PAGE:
Posted by:

Frank
03 Feb 2017

@Wayne Lindsey.
Sad to say, I did not know to include CCleaner(Free) and IObit Malware Fighter Pro (Paid) from Advance Systems Care. Your mentioning them reminded me and I had to chime in that I too have these two products. And like you, mine all hum along together in peace and harmony.


Posted by:

Garamond Walker
03 Feb 2017

Another poorly researched article. The AV test itself was presented by you incorrectly. Are you trying to sell PC Matic? How come you say you won't answer emails if they have grammatical errors, but your articles are filled with comma splices, run-on sentences, and seem to have problems with verb agreement. That being said, you're the quintessential sesquipedalian. It's no wonder people get confused about all the trickery and malicious software on the Internet, when people like you, who should know better, publish misinformation like this.

EDITOR'S NOTE: Okay, so I write in a conversational tone, and occasionally flout the rules of grammar. A wise man once said "Freedom of the press belongs to those who own one." I apply that to my blog, and sometimes I'll even throw an apostrophe in "it's" when it doesn't belong. I know the rules, but it just looks pretty sometimes. :-)

As for my poor research, incorrect presentation, and misinformation, you present no specifics. So we'll have to agree to disagree. Have a nice day.


Posted by:

Gary in Southeast Wisconsin
04 Feb 2017

Been using PCMatic (paid, lifetime version) for quite a few years. I have it on two xp pcs and three win7 pcs. NO issues - EVER. -


Posted by:

Clairvaux
04 Feb 2017

What are the arguments against PC Matic some commenters are hinting at ? Not being argumentative or taking sides. Just genuinely curious.


Posted by:

Clairvaux
04 Feb 2017

And another question : from what I understand, PC Matic is a whitelisting product (therefore completely different from other anti-virus). Whitelisting is supposed to be a very efficient anti-malware technique, but possibly difficult to implement or use.

Does anybody know of other reliable whitelisting programs, preferably free ? Sorry to come across as a pauper.


Posted by:

Barry Solotki
05 Feb 2017

Bob, I am getting sick and tired of you guys preaching about PCMatic. Seems that you and your associates are getting paid to tout how great this product is to the masses. I have used Bitdefender for many years now with great success and with no issues whatsoever. Besides there are many great programs available, I am just getting fed up hearing the same old song and dance about PCMatic, seems like overkill to me. I have over the past 25 years tried most of the big dogs and keep coming back to Bitdefender because of their pricing and great service. Cheers.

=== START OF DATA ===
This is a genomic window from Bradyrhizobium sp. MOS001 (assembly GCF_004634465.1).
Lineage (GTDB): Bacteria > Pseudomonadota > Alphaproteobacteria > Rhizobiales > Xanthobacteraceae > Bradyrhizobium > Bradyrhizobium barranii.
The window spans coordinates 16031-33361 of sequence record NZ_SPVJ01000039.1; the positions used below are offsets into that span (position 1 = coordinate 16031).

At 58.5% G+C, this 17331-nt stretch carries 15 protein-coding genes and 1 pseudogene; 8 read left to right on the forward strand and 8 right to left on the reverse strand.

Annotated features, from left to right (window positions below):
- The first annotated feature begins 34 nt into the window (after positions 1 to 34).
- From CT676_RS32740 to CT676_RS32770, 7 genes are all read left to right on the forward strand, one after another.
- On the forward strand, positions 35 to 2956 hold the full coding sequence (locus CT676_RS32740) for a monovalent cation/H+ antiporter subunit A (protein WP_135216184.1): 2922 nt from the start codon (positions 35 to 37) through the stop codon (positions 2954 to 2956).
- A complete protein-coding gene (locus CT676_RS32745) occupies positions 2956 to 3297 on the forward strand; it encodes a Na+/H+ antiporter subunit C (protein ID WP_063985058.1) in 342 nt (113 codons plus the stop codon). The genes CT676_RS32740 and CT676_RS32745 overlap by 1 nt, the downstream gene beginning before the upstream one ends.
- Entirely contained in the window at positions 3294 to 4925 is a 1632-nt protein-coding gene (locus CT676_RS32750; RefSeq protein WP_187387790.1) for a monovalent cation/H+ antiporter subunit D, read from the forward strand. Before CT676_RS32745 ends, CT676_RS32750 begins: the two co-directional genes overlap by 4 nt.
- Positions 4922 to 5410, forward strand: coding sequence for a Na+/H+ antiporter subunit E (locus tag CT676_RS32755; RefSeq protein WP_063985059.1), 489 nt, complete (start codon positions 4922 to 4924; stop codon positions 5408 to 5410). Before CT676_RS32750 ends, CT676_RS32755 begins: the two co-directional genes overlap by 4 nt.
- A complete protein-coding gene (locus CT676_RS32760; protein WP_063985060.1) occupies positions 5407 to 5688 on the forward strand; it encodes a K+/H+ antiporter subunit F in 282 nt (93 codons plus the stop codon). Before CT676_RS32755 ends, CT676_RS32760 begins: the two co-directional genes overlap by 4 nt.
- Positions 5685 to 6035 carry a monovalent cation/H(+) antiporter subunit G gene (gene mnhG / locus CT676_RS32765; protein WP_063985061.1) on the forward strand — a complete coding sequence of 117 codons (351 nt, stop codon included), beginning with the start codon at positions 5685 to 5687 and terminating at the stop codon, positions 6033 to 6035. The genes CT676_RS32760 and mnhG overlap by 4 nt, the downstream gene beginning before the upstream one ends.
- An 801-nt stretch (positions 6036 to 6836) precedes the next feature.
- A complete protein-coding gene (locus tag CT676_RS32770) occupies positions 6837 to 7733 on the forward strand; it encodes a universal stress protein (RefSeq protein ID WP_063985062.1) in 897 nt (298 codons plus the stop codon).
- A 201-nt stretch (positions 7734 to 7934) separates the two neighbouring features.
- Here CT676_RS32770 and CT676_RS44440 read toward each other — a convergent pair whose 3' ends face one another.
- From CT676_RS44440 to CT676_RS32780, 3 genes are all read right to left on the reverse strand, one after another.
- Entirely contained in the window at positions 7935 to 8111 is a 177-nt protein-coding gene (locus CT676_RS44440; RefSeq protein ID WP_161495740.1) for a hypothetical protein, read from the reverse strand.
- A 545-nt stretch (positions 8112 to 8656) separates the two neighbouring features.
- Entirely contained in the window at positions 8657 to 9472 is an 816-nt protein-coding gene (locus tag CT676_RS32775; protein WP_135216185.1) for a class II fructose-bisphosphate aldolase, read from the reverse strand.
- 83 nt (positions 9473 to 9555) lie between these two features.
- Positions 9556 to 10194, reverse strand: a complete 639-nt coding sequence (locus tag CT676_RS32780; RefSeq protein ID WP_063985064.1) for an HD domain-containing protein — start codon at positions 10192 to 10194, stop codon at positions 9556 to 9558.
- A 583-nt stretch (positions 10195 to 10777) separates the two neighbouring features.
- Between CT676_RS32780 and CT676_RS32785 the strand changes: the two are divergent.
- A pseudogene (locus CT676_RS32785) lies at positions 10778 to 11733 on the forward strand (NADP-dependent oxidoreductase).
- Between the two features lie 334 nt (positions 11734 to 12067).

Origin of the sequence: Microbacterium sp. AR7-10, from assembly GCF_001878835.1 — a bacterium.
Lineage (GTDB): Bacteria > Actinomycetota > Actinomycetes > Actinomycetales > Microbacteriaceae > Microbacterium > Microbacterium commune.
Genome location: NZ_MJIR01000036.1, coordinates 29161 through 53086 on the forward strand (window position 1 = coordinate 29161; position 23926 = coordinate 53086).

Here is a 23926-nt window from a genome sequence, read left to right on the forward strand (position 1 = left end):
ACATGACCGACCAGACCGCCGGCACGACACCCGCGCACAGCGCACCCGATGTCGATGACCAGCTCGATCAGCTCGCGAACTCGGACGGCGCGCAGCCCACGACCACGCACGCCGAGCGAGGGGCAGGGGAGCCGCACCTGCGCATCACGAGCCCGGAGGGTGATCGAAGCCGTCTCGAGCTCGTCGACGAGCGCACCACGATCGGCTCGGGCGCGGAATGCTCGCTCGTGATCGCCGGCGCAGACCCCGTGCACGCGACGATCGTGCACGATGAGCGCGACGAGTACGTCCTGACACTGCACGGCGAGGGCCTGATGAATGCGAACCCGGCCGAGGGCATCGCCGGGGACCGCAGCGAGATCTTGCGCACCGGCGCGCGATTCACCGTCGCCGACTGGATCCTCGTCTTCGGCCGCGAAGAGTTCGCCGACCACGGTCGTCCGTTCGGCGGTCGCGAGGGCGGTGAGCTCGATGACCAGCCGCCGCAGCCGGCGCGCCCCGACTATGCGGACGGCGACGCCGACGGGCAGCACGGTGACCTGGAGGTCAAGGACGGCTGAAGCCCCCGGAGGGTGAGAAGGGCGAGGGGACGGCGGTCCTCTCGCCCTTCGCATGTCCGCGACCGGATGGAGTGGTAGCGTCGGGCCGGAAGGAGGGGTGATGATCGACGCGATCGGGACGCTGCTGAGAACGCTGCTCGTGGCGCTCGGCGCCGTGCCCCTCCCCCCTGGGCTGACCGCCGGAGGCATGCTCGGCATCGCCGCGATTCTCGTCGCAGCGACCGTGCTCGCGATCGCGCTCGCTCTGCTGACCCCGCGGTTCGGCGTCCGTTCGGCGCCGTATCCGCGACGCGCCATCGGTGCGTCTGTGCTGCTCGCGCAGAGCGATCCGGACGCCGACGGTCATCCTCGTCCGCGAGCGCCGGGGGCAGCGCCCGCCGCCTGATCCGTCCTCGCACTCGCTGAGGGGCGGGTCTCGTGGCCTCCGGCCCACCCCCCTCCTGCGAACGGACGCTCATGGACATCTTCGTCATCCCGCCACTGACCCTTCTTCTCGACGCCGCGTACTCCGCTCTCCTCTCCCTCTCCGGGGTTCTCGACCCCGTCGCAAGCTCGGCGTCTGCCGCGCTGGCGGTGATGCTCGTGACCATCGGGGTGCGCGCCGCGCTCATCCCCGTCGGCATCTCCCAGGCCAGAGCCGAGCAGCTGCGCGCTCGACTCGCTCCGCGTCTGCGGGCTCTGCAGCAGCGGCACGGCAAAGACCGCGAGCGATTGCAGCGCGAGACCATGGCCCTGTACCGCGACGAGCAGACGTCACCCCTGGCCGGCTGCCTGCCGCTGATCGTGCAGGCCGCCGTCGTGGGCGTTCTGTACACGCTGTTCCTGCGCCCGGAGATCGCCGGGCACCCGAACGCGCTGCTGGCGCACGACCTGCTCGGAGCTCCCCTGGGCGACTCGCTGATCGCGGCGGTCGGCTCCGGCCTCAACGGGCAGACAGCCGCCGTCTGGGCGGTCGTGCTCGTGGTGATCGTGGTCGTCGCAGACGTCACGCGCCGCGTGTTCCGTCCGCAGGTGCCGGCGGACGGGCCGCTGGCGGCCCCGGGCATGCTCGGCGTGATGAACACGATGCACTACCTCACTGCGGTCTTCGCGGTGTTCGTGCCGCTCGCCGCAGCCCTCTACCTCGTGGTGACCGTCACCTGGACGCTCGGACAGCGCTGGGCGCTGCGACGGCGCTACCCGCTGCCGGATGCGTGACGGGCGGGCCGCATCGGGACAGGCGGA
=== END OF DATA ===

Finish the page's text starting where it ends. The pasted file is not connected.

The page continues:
Posted by:

LindaSView
07 Feb 2017

Bob and other commenters,
I have been reading Bob's public service computer newsletter for years. Never I have been as upset over the amount of 'slams" against Bob as I have read in this article. No, he is not pushing software on anyone, but rather, after having done the research, put together an article about malware/virus/"uglycritters", and writing what he found. Read the whole article-beginning with the title. Yes, there are probably hundreds of us who have used PCMatic and had very bad experiences with it. Heck, I myself have given it three chances and finally said to myself, "self, it goes in the Norton pile of 'destruction". The bottom line is, Bob is supplying a service for the majority of us who read his newsletter and he brings in many other people's expertise in the field as well as his own. Could we all try and be civil, here. I just had to let this out because some of these comments are like two-year-olds in a sandbox fighting over a Tonka truck. Eventually one of the little darlins' is going to whack another off the head and then the "WRATH OF THE MOMMIES PART ONE"! Let's be adults? :)


Posted by:

Brian
13 Feb 2017

The more that I see the lab results --- which don't always entirely agree with each other, anyway --- the more I wonder just how "real world" their findings are.

I've used Norton for years, with Malwarebytes as an on-demand scanner, and have had no problems at all online --- literally none. My brother has surfed safely for years using various free AV software and MWB. And I can't recall my sister (who I think uses McAfee) ever complaining of her system being down by malicious software.

I'm not claiming for a moment that the labs' conclusions are useless; they're not. But a person shouldn't automatically be worried if his/her security software isn't at the top of the lab ratings, either.